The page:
1. Your target audience’s needs, wants, fears, and desires
  2. Marketplace trends

Keep in mind what Yuri said: “The goal with the big idea is not to present this scientific only truth; it’s to share your truth, and it’s to get people to buy into how you see that particular topic.”

Determine Your Perfect Client

Have you ever attended a webinar or maybe just heard a song and thought, “Wow, how does this person know me? How do they know what I’m going through?” 

That’s exactly how your audience should feel with your webinar.

The path to knowing how to make money using webinars starts with your audience. You should market to one person — your perfect client — rather than everyone. As Yuri shared, “The key with great marketing is really instead of marketing to everyone, it’s marketing to one person and really, in your mind, is having a visual of that person.”

Using a vision board can help determine your perfect client. Or, you could also do an emotion inventory, which answers the following questions:

  • What are their frustrations?
  • What are their fears?
  • What are their wants?
  • What are their desires?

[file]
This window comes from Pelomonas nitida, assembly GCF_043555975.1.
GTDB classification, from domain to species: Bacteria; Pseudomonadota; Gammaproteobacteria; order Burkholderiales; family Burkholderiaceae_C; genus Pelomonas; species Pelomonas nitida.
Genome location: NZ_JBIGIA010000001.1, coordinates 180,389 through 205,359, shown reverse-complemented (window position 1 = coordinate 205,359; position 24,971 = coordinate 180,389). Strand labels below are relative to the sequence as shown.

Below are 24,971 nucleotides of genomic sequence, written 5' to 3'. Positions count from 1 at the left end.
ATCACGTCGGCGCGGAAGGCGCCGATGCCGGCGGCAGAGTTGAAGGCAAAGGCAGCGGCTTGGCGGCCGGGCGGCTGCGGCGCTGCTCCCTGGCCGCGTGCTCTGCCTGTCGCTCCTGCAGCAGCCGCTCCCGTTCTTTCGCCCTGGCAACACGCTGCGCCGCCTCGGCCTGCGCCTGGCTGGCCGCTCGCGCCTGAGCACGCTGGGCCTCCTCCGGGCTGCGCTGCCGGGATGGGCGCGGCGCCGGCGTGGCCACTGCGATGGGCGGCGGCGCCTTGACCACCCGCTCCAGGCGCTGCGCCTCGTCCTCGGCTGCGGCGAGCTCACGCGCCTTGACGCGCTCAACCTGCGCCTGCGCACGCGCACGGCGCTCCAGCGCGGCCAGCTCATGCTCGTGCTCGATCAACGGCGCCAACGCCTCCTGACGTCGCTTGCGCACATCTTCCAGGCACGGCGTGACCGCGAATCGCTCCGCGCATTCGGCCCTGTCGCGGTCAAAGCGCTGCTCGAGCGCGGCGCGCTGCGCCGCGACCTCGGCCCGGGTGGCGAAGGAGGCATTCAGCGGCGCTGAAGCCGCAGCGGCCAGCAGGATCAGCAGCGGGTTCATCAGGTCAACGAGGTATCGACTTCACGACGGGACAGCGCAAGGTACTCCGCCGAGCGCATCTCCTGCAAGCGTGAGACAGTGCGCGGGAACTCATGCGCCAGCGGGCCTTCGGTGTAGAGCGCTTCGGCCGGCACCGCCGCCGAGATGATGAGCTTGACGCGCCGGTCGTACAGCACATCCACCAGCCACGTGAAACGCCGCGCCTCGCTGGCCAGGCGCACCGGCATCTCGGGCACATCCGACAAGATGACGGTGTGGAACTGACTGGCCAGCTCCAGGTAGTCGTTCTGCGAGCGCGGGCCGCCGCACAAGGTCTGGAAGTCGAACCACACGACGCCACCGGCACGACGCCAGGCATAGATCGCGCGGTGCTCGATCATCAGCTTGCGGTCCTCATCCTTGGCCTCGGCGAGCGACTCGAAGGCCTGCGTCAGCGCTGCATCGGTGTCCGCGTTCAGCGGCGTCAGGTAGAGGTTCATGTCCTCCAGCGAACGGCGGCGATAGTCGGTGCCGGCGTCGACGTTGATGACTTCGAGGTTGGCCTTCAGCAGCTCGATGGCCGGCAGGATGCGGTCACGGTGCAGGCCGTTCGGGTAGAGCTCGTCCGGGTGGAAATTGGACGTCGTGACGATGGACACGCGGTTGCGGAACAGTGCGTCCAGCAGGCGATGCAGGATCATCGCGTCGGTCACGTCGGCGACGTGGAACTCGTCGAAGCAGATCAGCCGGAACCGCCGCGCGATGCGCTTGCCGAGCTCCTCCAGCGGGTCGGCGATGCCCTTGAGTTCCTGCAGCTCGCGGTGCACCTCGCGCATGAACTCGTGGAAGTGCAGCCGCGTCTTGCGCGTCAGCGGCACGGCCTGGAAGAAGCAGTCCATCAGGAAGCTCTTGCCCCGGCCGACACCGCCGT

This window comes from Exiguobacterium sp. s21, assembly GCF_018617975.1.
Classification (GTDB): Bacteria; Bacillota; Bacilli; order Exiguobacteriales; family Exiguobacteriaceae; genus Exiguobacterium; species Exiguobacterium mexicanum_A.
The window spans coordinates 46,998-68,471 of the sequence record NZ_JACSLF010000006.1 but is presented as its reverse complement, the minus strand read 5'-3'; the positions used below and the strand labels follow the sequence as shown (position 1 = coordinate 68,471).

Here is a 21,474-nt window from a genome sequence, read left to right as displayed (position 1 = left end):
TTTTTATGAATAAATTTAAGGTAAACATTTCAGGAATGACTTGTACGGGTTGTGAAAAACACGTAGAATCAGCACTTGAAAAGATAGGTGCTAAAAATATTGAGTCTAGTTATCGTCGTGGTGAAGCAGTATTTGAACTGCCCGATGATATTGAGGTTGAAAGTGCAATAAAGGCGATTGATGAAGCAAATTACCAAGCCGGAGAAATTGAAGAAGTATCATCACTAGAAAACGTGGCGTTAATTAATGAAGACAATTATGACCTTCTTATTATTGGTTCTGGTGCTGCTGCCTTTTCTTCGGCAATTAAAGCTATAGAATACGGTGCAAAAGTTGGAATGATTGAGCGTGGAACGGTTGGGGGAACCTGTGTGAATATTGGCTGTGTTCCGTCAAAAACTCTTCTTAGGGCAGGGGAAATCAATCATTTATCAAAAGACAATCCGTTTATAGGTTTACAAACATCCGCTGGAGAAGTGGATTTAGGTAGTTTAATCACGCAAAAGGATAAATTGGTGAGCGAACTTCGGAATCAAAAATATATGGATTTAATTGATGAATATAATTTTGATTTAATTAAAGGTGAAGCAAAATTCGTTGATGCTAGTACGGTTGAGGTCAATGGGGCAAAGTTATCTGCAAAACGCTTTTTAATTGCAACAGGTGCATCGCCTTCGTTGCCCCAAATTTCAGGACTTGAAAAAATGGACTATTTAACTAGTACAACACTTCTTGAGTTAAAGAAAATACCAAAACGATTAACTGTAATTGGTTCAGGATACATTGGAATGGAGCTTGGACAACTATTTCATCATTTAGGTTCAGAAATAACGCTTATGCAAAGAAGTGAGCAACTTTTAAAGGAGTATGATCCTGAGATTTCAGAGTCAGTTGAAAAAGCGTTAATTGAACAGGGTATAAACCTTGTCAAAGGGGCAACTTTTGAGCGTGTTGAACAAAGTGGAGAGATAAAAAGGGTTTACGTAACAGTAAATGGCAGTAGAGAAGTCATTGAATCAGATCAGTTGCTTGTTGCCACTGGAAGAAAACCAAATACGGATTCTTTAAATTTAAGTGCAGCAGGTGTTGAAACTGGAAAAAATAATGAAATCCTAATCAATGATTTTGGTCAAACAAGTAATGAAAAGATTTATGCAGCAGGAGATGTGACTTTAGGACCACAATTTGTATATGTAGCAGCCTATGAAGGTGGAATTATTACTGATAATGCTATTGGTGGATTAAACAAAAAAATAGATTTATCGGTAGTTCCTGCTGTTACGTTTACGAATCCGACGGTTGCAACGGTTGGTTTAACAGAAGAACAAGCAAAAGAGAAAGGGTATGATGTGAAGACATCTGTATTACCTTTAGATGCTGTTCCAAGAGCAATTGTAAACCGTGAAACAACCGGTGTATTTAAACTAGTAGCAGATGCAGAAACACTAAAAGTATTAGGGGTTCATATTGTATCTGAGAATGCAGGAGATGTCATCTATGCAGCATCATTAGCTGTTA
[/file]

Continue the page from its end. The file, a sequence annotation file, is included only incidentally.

“When people feel like they’re understood, that’s when they start to pay attention,” Yuri claims. And that’s why it’s important to envision a clear and concrete concept of your perfect client so that they feel seen and understood in your webinar.

Show Know-How With No How 

The core of knowing how to make money using webinars is selling your products and services. Thus, it’s essential to draw the line between what you offer for free and what you want people to pay money for.

You should demonstrate a high level of expertise regarding the message you’re conveying without giving away the “how.” As Yuri said, “If you give people surface-level ‘how,’ they’re going to go away and start doing it, and they’re not going to have the full picture. They’re most likely to make mistakes and not do it properly.”

If you must explain the “how” to some degree, map out the steps without revealing all the golden nuggets.

The main idea is to create a webinar that resonates with your audience and makes sense. You will reach your prospective clients faster and shorten your selling cycle if they are educated on what you do.

Master Paid Traffic 

Knowing how to make money using webinars means knowing how to manage traffic.

“Everyone, no matter what level of business they’re in, needs to understand how to master paid traffic,” Yuri stated. If you don’t understand how to spend on ads, then you’ll be at the mercy of word of mouth — and leaving it all up to chance isn’t a smart business strategy.

When driving traffic for a webinar using ads, figure out your audience and messaging. Leading people to your webinar leads them to a call-to-action. That, in turn, drives to a checkout page or a sales call. What you’re trying to do with ads isn’t actually to convert clients; it’s merely steering them toward your webinar where the actual call-to-action is.

In mastering paid traffic, Yuri shares the following tips: